Fight the COVID-19 virus with newly developed chewing gum
In the clinical trial, each COVID-19 patient would chew four ACE2 gummies daily for four days. The ACE2 proteins that “trap the virus” in the gum are transported in the engineered lettuce cells.
A second experimental gum made with pea flour instead of lettuce cells not only traps SARS-CoV-2 particles in lab experiments, but also other strains of influenza, coronaviruses that cause colds common and other oral viruses such as human papillomavirus and herpesvirus.
Lead researcher Dr Henry Daniell, Lead researcher, Dr Henry Daniell, College of Medicine, said: “Because nasal transmission is negligible. of Pennsylvania.
The angiotensin-converting enzyme 2 (ACE2) protein, found on the surface of many human cells, acts as a gateway for viruses to infect them. However, if delivered to the mouth by chewing gum, ACE2 could instead trap the virus by binding to the mutant protein it uses to infect cells.
Proteins in gum can also bind to receptors on cells, thereby blocking sites of infection. This combination can prevent the virus from infecting cells in the oral cavity.
SARS-CoV-2, the virus that causes COVID-19, usually first infects human cells in the nose and throat. But the mouth is also a key reservoir for the virus in sick people.
New research suggests that inactivating the virus in the oral mucosa and saliva may also reduce infections in the adjacent nasopharyngeal region. If additional research shows these findings, chewing gum could combine with face masks and hand sanitizer in the anti-COVID arsenal.
How does chewing gum reduce the COVID-19 virus in saliva?
To study this strategy, a team led by pharmaceutical researcher Henry Daniell of the University of Pennsylvania genetically engineered lettuce to produce a soluble form of ACE2 (which has been shown to be safe at high doses). high in animals). The lettuce is then powdered and mixed with cinnamon-flavored gum.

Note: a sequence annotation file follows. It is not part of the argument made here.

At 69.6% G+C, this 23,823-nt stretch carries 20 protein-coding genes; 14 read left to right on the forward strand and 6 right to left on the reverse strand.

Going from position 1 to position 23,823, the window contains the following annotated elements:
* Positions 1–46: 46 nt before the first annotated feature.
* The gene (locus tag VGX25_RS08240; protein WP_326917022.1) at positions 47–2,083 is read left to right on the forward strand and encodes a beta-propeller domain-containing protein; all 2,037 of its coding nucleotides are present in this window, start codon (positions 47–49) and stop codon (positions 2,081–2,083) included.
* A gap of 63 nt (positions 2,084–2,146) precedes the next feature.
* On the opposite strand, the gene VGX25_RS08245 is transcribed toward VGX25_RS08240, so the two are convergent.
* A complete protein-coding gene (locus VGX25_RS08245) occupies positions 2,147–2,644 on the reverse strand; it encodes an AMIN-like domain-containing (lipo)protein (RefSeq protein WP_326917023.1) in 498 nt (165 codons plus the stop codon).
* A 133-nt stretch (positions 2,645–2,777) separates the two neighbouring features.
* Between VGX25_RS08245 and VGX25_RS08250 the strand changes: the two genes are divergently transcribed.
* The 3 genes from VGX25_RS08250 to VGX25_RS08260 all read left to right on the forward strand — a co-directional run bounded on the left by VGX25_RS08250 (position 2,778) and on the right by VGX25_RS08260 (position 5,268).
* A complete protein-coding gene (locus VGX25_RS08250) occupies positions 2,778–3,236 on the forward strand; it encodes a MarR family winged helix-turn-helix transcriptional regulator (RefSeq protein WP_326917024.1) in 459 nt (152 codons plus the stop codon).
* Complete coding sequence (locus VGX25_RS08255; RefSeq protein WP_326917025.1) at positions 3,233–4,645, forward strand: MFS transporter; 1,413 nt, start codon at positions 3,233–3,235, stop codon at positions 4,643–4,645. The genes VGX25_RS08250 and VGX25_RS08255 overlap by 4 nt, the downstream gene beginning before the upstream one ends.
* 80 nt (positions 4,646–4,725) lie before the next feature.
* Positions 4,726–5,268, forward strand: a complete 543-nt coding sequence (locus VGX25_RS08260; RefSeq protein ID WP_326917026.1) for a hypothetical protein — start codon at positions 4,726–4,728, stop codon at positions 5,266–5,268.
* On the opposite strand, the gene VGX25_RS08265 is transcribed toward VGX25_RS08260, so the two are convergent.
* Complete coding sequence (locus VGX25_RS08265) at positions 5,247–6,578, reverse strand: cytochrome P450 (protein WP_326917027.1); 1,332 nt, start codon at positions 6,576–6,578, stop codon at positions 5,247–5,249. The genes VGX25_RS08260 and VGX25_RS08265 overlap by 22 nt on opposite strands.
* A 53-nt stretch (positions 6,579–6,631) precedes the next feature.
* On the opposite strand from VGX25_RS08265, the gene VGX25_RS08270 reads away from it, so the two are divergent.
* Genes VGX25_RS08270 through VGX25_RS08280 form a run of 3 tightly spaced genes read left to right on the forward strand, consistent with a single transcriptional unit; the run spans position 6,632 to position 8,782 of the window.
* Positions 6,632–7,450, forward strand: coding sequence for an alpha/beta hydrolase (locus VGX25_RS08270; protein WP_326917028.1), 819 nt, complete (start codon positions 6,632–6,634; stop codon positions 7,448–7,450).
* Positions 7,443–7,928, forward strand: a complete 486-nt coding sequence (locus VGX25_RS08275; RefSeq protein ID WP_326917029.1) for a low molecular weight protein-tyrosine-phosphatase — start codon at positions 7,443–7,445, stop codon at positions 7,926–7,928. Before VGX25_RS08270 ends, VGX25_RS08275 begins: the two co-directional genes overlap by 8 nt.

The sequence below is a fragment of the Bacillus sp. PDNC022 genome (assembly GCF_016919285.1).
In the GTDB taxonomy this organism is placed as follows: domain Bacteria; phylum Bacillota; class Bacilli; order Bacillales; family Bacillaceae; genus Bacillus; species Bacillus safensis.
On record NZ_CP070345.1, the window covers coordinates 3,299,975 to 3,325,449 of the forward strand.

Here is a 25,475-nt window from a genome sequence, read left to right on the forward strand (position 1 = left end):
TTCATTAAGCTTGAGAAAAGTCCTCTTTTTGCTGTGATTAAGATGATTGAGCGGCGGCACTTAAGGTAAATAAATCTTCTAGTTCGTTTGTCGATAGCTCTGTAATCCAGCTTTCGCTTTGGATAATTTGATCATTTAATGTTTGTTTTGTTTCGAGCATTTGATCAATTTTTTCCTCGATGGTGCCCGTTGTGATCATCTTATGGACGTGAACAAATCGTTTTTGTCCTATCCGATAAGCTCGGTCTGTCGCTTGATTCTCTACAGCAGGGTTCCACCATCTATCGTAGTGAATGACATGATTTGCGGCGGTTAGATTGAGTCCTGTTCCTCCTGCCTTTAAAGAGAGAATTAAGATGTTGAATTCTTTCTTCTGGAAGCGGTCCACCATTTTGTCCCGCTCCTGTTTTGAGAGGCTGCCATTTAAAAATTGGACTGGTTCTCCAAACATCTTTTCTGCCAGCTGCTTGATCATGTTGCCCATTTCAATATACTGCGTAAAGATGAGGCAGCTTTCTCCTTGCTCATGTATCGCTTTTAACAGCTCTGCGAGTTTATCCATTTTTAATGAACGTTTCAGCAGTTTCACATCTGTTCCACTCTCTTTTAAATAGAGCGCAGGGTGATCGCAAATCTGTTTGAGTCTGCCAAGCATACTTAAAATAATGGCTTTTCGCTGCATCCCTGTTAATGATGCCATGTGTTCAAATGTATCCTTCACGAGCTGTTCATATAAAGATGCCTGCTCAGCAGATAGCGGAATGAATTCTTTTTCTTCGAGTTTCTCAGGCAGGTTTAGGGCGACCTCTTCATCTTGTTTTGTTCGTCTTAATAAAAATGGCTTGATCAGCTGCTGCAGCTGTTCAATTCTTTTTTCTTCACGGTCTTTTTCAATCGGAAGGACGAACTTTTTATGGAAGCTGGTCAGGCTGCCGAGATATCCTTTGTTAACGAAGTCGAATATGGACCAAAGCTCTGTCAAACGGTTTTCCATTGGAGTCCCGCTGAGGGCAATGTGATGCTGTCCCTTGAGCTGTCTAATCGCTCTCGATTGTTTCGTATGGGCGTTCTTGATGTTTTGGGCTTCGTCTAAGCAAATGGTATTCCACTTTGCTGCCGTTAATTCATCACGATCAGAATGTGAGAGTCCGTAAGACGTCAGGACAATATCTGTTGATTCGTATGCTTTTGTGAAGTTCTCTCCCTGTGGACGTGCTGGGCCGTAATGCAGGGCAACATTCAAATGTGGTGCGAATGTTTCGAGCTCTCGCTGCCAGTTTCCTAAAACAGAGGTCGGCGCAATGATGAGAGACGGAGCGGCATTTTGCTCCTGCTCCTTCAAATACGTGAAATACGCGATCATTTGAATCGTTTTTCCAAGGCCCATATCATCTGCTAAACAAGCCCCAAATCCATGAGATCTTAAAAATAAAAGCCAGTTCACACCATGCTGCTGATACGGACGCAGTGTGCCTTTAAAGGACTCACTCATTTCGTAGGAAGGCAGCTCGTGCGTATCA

The researchers tested the effectiveness of the protein in guinea pig cells modified to produce human ACE2 receptors. They found that a relatively small amount of the protein, coming from the gum, was associated with a 95% reduction in the number of cells invaded by an independent virus armed with the SARS-CoV spike proteins. -2.
The same amount of virus that survived inside the unmodified monkey cells was also reduced by 85% when exposed to the protein. Adding gum to saliva and nasopharyngeal swab samples of a small number of people infected with SARS-CoV-2 was associated with a reduction of more than 95% in viral load.
The research team is awaiting approval from the US Food and Drug Administration to test the effectiveness of the gum in humans. The chewer test showed the protein to be released in 10 minutes and it was estimated that the protection would last for 4 hours. They are also testing a method of chewing gum against the flu.
Even if chewing gum does not completely protect against gum infection, it can reduce the spread by cutting down on the amount of virus in the mouth of an infected person and thus reducing the amount of virus. available for transmission.